In the late 1980s, the federal government banned all cigarette ads — photos making a carcinogenic product look appealing went against public health advice. Now, many physicians are saying the same should apply to fossil fuel advertising.
On Wednesday, the Canadian Association of Physicians for the Environment (CAPE) sent a letter to the federal government calling for a ban on fossil fuel advertising. The group argues such advertising misleads people by skirting around the health and environmental impacts of coal, oil and gas. Co-signatories include the College of Family Physicians of Canada, the Canadian Federation of Nurses Unions, Doctors of BC and others representing over half a million health workers across the country.The advocacy group also co-ordinated the launch of the Fossil Fuel Ads Make Us Sick campaign.
Ideally, the ban would put a stop to advertising products like gas utilities and gas-powered vehicles. CAPE would also like to see disclaimers and regulations around any other advertising involving fossil fuels.However, fossil fuel ads aren’t as cut and dried as cigarette advertising, explains Dr. Melissa Lem, a family physician in Vancouver and president-elect of CAPE. A picture of a family around a gas stove, an SUV driving down a rolling hillside and gas stations boasting their carbon-neutral campaigns all fit the bill of misleading and harmful advertising, she said.
“It's hiding the health dangers of fossil fuel use inside our homes, in vehicles and also the wider risks of the climate,” said Lem.
“So we just want there to be more truth in advertising. We want consumers to know what the risks are and for them not to be obscured.”
Lem said people in the health industry are broadly concerned with the effect fossil fuels are having on indoor and outdoor air pollution and, therefore, human health. At the same time, advertising allows the fossil fuel industry to greenwash its reputation and encourages people to use more oil and gas. Up to 34,000 people die prematurely in Canada each year due to fossil fuel air pollution, according to a study done by Harvard. Most of those deaths would have been from cardiovascular and respiratory disease, as well as cancer, explained Lem.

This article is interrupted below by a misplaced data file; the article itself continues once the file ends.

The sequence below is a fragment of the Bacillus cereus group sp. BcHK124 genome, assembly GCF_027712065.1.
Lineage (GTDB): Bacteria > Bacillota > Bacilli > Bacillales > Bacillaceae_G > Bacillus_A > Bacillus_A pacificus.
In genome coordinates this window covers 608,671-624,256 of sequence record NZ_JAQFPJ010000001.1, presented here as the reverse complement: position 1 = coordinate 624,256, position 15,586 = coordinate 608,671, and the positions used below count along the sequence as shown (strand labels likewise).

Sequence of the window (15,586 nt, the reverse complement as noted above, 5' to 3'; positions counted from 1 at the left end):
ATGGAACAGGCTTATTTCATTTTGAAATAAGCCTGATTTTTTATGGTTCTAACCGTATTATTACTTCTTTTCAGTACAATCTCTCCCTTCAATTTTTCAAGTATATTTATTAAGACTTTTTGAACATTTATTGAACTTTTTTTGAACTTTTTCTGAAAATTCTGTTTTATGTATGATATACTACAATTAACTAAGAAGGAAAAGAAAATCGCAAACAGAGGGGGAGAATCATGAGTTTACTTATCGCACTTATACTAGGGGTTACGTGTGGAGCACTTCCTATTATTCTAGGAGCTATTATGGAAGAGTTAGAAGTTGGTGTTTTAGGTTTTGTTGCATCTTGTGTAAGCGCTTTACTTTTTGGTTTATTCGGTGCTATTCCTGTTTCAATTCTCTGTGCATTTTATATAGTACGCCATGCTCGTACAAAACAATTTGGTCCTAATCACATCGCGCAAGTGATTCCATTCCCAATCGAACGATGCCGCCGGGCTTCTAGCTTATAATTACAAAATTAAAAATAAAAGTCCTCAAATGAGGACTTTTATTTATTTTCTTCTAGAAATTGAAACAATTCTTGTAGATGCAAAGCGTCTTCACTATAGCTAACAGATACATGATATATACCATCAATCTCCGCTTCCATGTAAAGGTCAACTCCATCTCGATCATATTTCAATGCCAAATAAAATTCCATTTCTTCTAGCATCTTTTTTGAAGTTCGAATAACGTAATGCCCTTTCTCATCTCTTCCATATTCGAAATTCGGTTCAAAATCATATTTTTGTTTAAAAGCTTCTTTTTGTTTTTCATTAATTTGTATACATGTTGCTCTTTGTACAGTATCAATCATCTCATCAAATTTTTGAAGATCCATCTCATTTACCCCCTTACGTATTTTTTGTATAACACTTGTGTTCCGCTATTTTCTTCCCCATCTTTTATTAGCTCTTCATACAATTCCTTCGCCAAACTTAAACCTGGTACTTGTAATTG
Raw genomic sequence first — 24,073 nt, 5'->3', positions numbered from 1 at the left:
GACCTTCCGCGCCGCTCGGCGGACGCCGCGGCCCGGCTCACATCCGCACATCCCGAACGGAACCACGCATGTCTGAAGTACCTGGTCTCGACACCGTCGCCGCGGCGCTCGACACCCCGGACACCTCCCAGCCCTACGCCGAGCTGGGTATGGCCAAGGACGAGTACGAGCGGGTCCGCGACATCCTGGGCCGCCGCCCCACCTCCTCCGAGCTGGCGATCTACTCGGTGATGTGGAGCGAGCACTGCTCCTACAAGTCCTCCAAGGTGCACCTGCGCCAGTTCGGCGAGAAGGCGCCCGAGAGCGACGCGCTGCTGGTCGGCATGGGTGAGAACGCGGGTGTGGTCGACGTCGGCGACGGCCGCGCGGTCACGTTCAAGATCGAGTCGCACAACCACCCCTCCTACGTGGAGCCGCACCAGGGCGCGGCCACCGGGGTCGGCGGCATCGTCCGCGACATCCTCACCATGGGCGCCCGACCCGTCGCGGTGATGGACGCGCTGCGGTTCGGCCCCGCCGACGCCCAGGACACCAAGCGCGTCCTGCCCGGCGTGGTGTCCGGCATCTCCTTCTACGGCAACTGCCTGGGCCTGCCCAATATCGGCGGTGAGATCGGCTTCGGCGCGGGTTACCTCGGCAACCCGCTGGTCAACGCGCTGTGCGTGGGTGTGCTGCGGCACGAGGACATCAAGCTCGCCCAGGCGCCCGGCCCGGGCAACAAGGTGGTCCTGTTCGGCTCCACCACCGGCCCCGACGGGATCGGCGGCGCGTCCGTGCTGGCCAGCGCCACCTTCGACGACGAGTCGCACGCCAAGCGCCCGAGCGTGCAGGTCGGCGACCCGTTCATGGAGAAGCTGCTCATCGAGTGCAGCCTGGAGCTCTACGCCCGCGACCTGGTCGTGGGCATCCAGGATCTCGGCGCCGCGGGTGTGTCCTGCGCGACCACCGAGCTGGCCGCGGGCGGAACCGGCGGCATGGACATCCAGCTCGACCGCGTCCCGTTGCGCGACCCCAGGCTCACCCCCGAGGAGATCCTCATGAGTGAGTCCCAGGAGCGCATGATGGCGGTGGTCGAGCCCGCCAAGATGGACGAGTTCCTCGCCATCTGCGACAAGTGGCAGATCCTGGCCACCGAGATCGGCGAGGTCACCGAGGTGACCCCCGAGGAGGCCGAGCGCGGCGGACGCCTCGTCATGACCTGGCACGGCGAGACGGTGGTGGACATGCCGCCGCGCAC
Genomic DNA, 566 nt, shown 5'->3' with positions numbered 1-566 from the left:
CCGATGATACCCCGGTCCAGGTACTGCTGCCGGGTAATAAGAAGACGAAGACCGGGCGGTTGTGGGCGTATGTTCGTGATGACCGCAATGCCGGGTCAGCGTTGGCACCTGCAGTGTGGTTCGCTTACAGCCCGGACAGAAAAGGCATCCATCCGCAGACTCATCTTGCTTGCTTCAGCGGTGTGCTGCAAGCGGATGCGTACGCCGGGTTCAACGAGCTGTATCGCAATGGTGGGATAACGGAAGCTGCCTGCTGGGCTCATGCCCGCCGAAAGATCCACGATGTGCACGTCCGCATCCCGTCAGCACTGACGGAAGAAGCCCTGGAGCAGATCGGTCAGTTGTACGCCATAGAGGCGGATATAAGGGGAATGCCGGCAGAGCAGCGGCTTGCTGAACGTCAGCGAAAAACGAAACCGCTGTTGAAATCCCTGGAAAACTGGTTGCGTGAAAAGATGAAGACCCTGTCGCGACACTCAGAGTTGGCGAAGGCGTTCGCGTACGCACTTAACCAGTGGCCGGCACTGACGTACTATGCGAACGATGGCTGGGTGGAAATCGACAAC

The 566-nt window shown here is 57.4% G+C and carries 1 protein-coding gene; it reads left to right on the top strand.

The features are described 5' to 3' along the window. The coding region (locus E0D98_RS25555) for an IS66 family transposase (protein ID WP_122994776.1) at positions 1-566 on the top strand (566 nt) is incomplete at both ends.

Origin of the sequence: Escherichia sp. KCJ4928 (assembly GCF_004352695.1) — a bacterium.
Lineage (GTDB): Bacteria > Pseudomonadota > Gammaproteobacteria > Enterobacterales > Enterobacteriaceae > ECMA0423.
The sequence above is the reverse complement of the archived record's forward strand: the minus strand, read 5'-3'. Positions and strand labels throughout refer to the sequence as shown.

She also points to gas stoves, which have nitrogen dioxide levels 50 to 400 per cent higher than their electric counterparts, leading to higher levels of air pollution in homes and higher asthma rates in children.
Specifically, the campaign is calling for a ban on advertising by fossil fuel companies, but also disclaimers on images that show things like gas stoves or gas-guzzling cars.
“First of all, we don't want this advertising to be permitted. But at the same time, if these images are going to be out there, they should come with disclaimers about the health risks of climate change, about the health risks of indoor air pollution from burning fossil fuels,” she said.
Amsterdam became the first city in the world to ban fossil fuel advertising in 2021.
In Canada, Regina’s city council attempted a similar ban but was met with too much opposition and it didn’t pass.For Jacqueline Avanthay-Strus, president of the Canadian Association of Nurses for the Environment, a Canada-wide ban on fossil fuel advertising is our “collective responsibility.”
“Fossil fuels affect those who are least able to protect themselves or have a choice in protecting themselves, including those living in poverty and racialized populations who are most likely to live in areas of increased air pollution related to fossil fuels,” she said.
Cloe Logan, Local Journalism Initiative Reporter, Canada's National Observer